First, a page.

9 thoughts on “The Stupidity of Medicare: Saving Pennies, Risking Lives in Mental Health Care

  1. This powerfully written article needs a very wide audience. I’m sure other people are encountering similar problems.

    1. Thanks, Susan. Feel free to share away. The more people that share this, the wider the audience will be. Continue doing the great work you are doing!

  2. Wonderful article. Can you pay for the script then summit receipt for reimbursement for all but the $80? Is there an appeals route? Will the manufacturer give him the meds for free? Many companies will, I think there’s a form he can fill out at the pharmacy. Send the manufacturer a copy of your article and become a spokesperson for them. Just a few suggestions. You’ve got the brains and the talent to change things.Go get em’ girl.

    1. Thanks so much, Andrea. We are trying several of these options, including a call to the insurance by Ben’s psychiatrist, and of course are hoping for success. But I want to also make the larger point that this policy should be changed. There are way too many other people- those living with the illness and those who love them- who are now in the same situation, and who don’t have the strength and the time and the wherewithal to fight the fight. For instance, even if my son had an extra $80 per week (actually, as we found out, he’d need a lot more than that), would he spend it on meds he’s not entirely convinced he needs? Especially since after missing even one day of treatment, whatever logic centers have encouraged him to keep taking his medication would be buried under returning symptoms?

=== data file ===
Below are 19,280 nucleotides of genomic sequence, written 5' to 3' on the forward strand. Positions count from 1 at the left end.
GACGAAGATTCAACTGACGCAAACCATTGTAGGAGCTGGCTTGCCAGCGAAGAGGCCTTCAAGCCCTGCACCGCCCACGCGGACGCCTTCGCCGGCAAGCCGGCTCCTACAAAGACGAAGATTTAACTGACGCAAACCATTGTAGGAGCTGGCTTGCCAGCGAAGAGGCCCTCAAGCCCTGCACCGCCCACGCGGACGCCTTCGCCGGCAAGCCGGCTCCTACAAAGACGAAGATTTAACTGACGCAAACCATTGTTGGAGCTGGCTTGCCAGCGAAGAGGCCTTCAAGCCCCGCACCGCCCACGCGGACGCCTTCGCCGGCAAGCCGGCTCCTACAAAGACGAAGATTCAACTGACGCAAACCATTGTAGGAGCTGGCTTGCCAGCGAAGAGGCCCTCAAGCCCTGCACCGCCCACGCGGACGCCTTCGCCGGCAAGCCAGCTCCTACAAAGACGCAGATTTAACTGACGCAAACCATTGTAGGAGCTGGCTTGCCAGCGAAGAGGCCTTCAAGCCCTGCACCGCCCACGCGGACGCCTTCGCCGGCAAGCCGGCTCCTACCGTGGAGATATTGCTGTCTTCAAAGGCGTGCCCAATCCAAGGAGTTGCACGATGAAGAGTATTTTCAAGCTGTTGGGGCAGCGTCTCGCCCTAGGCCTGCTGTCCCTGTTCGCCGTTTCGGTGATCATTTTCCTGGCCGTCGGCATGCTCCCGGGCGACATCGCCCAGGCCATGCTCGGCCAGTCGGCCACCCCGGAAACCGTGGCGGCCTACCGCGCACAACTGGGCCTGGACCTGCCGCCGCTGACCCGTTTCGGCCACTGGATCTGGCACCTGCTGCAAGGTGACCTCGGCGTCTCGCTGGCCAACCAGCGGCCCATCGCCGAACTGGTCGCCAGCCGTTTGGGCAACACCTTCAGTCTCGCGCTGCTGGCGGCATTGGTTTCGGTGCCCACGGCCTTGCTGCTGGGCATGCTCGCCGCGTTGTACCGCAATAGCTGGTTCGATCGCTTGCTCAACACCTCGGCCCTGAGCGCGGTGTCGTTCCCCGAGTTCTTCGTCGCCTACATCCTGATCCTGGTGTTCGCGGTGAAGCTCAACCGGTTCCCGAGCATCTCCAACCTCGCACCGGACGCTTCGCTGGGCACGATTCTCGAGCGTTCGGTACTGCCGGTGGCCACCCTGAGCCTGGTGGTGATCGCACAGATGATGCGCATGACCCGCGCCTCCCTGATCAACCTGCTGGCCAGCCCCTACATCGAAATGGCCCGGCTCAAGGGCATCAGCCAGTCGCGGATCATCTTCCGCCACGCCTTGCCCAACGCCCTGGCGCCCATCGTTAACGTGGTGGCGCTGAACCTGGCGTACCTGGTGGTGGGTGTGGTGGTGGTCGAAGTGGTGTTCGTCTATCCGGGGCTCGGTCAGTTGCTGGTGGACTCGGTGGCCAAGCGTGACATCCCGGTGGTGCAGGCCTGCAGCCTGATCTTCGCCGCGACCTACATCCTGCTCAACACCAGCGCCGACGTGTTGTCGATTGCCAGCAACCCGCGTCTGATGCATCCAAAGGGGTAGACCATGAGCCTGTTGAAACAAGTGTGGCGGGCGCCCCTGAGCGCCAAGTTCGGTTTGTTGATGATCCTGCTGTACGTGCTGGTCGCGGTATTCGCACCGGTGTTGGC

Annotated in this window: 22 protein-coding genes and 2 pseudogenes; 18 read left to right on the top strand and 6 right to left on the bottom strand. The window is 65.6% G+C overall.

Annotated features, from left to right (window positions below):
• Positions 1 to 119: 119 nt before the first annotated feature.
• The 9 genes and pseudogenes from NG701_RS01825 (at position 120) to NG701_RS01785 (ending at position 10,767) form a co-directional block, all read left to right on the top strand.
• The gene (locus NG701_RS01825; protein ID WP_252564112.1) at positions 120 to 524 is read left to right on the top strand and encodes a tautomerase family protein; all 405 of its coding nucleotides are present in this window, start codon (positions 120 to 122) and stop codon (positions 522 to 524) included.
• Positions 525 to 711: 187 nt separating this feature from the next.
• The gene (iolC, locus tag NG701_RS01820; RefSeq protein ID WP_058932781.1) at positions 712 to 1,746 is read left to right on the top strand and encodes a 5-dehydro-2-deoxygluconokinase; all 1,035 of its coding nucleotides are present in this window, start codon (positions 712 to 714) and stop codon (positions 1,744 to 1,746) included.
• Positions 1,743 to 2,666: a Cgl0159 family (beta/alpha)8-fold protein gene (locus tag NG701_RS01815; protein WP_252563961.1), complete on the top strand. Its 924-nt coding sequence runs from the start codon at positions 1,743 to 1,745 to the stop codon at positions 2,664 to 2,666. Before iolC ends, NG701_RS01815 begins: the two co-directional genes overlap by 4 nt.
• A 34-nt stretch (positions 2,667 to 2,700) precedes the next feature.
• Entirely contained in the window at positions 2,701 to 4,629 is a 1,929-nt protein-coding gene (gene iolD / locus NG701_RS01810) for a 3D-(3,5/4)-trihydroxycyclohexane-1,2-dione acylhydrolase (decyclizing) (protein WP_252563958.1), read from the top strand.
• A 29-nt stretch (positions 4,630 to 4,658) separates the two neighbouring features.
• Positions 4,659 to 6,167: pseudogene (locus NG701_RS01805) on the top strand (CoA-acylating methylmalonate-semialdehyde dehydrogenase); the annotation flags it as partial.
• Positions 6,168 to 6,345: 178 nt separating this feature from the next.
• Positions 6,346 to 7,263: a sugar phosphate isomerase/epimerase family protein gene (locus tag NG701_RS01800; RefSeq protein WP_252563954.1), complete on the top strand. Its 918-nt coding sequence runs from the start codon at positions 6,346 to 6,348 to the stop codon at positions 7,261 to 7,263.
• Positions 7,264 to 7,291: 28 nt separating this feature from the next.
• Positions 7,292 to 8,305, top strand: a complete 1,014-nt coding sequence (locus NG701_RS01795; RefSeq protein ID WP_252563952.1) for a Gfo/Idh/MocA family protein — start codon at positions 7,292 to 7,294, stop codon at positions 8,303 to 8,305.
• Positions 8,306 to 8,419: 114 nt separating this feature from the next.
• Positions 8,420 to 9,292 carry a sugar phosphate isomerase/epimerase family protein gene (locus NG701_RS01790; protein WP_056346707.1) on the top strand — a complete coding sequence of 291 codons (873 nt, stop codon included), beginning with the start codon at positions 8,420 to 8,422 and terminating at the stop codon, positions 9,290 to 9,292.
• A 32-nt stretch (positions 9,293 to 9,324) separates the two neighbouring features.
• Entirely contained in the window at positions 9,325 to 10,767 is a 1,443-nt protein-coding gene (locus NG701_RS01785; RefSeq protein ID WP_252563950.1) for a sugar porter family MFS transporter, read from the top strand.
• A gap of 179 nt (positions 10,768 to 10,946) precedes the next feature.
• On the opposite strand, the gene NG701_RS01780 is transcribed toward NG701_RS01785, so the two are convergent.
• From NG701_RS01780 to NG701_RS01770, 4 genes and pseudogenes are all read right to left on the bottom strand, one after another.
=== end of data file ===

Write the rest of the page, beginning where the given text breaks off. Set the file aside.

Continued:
I am so grateful for the support and education I have sought and found re mental illness: NAMI, NIMH, books, conferences. Without these I’d probably thrown up my hands is despair, confusion and desperation years ago. But too many have not found the path to hope yet, as I have fought to do. What about them? There should be no obstacles blocking the way to treatment.

      With that said, your suggestions are excellent and I thank you! Other families will benefit from having read your comment, I am sure.

      I hope that you, and anyone who agrees that actions like these penny-pinching budget cuts are ridiculous and potentially dangerous, will share this article with others and spread the word.

      Thanks again!

  3. The inability to get the meds that help is widespread. My partner is on an anti-depressant that also helps her fibromyalgia. She was switched to generic, and this was under really good insurance coverage at work. She went downhill, became suicidal, and with a lot of help from our therapist and doc, were able to get her into the hospital. Now, even with insurance, we’re talking 4 days hospitalization. Guess what? Although there are no therapists or docs on duty during the weekend, these days are still part of the 4 that DRGs allow. “Stabilized” meant taking the meds, generic, as prescribed. Home by Tuesday, another attempt, ER, hospitalization again. Maybe not so stabilized. Ok, this time, they figured out the generic, for her, cannot replace the brand name. Seems one of the nurses told my partner that the generic only has to match around 75% of the original. Docs okayed, both the hospital and our private psychiatrist and therapist. The day we leave the hospital we stop at the pharmacy to pick up the prescription, for brand name. They gave us the generic. They don’t stock the name brand. Lots of phone calls, finally we can return and pick up the right meds. Since then, it’s the same problem every month, pharmacies having to special order the brand name, delays in delivery, phone calls from docs to pharmacy, to docs for samples, if possible, while waiting for the new script. Did I mention the brand name runs around $500 a month? Big pharma, insurance companies still have the lobbies and power in setting policies, so much is stupid Randye.